Traditional Chinese Veterinary Medicine and Integrative Care
Tamara Shearer, MS, DVM, CCRP, CVPP, CVA, CHPV, CTPEP, (left) and her assistant perform acupuncture on a dog as the owner (right) looks on.
Essential for Hospice and Palliative Care Patients
by Tamara Shearer MS, DVM, CCRP, CVPP, CVA, CHPV, CTPEP
By utilizing integrative care methods, the veterinarian’s ability to relieve suffering and improve quality of life for hospice and palliative care patients has never been more powerful. Integrative care is not only paramount for patients that have complicated conditions with multiple comorbidities, but it also helps to support the caregivers during this important time in their lives. Even though integrative care plays an especially important role in hospice and palliative care, it should be considered for all patients.
According to the Academic Consortium for Integrative Medicine: “Integrative medicine and health reaffirms the importance of the relationship between the practitioner and patient, focuses on the whole person, is informed by evidence, and makes use of all appropriate therapeutic and lifestyle approaches, healthcare, and disciplines to achieve optimal health and healing.” This comprehensive definition also applies to veterinary medicine patients and caregivers.
Example of early veterinary integrative care;
“Jigg’s” November 20, 1923.
As prominent human hospitals like Johns Hopkins, the Mayo Clinic, the Cleveland Clinic, and the MD Anderson Center promote the use of integrative care, more pet owners are seeking integrative care for their pets because of good experiences that they have had for themselves or their human family members. In the past 10 years, more veterinarians are also utilizing the formal concept of integrative care in their practices even though some veterinarians and cultures have been applying the principles of these disciplines for decades. If we look closely, we can find this evidence documented in vintage photographs and in the ancient practice of Traditional Chinese Veterinary Medicine (TCVM).
Role in Hospice and Palliative Care
Integrative care plays a more important role for hospice and palliative care cases because these patients are often fragile and the human-animal bond is being challenged. Patients are often placed in a hospice or palliative care program because of a serious condition, a poor prognosis, or the side effects of the therapy outweighing the benefits.
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Pet owners are desperate to seek help when curative treatment has failed, when symptoms of a chronic illness interfere with the routine of the pet, or when progressive illnesses have health complications associated with them. Often, disease processes interfere with relationships, resulting in decreased social interactions and diminished physical activities.
This is a time where caring for the human-animal bond is essential. Integrative care provides multiple benefits, especially for these patients (see sidebar). It allows for alternative choices for patients that cannot tolerate conventional care. It may decrease the amount and frequency or even eliminate the need of prescribed medications that have unwanted side effects. In many cases, it manages or decreases pain and slows the progression of disease processes. Integrative care may also provide a faster and better recovery from surgeries or traumas and allow the patient to reclaim the activities of daily living. Ultimately, most integrative choices have a low risk of side effects when provided properly, and many options allow the pet owner to participate in the care of their pet.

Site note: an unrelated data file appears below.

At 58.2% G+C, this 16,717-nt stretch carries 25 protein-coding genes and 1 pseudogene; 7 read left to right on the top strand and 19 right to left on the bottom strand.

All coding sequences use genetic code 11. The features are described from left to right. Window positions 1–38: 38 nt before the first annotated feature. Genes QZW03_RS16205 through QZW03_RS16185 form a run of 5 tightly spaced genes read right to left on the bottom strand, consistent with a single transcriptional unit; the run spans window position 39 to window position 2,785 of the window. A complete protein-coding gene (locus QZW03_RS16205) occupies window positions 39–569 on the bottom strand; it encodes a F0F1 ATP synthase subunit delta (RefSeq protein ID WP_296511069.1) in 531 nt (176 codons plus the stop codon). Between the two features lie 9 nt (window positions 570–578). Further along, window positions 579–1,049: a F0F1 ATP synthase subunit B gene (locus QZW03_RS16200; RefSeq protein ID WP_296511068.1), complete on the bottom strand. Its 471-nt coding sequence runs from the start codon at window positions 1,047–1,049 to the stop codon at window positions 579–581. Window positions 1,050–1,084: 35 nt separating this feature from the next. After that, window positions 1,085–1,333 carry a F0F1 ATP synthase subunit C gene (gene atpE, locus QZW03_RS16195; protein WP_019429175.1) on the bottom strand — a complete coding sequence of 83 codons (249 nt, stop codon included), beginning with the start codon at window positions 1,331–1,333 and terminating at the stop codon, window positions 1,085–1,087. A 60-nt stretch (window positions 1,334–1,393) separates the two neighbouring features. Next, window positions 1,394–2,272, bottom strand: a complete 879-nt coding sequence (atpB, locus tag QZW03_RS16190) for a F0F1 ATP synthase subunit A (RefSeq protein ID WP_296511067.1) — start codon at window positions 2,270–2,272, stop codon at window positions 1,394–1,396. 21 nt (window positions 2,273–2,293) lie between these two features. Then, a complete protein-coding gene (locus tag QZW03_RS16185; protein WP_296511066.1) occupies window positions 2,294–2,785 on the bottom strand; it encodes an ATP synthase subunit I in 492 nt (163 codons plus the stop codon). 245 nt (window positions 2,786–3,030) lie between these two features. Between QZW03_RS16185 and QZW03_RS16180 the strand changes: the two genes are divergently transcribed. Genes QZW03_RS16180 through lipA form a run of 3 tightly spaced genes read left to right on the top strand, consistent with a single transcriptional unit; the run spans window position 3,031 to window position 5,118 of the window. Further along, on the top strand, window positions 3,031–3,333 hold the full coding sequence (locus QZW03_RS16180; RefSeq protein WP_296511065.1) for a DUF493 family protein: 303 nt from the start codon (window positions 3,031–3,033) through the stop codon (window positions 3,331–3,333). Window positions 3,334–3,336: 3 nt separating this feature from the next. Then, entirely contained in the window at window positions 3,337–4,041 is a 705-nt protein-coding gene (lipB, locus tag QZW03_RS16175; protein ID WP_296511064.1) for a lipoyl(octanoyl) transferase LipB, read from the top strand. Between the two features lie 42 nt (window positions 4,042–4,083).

Lastly, it benefits the veterinarian by giving them peace of mind in knowing that they are doing everything possible to support their patient.
Examples of integrative care modalities include manual therapies like massage, chiropractic care, joint mobilization, and therapeutic exercise. Therapeutic modalities include the use of thermal mediums, laser therapy, therapeutic ultrasound, transcutaneous electrostimulation, extracorporeal shockwave therapy, pulsed electromagnetic therapy, and hydrotherapy. Food therapy, nutraceuticals, regenerative stem cell therapy, and platelet-rich plasma therapy are also considered part of integrative care.
Traditional Chinese Veterinary Medicine
One of the most misunderstood, overlooked, and underutilized of the therapies is TCVM. TCVM is an extension of Traditional Chinese Medicine (TCM), which is used to treat humans. What makes TCVM unique is that it has been integrative for more than 2,000 years, meeting the comprehensive needs of not only the individual patient but also the caregiver. This philosophy of care plays an especially important role when caring for hospice and palliative care patients. While some find the TCVM approach to problem-solving unconventional, it is often helpful in providing care for hospice and palliative care patients because it oers a creative and new perspective on evaluating and caring for the individual, not just the disease process.
Belle receiving electroacupuncture therapy.
There are four branches of TCVM that make it integrative in its own right. The four branches are acupuncture, herbal medicine, Tui-na (a form of therapeutic massage), and food therapy. A fifth branch in human TCM includes Qigong, a form of self-care involving movement and breathing techniques. The two most popular branches of TCVM are acupuncture and herbal therapy.
Based on clinical trials, the World Health Organization has approved the use of acupuncture for more than 40 conditions in humans. Those conditions include, but are not limited to, relief from various forms of pain, nausea, vomiting, hypertension, stroke, leukopenia, and gastritis. A few examples of evidence-based veterinary research include the following clinical studies.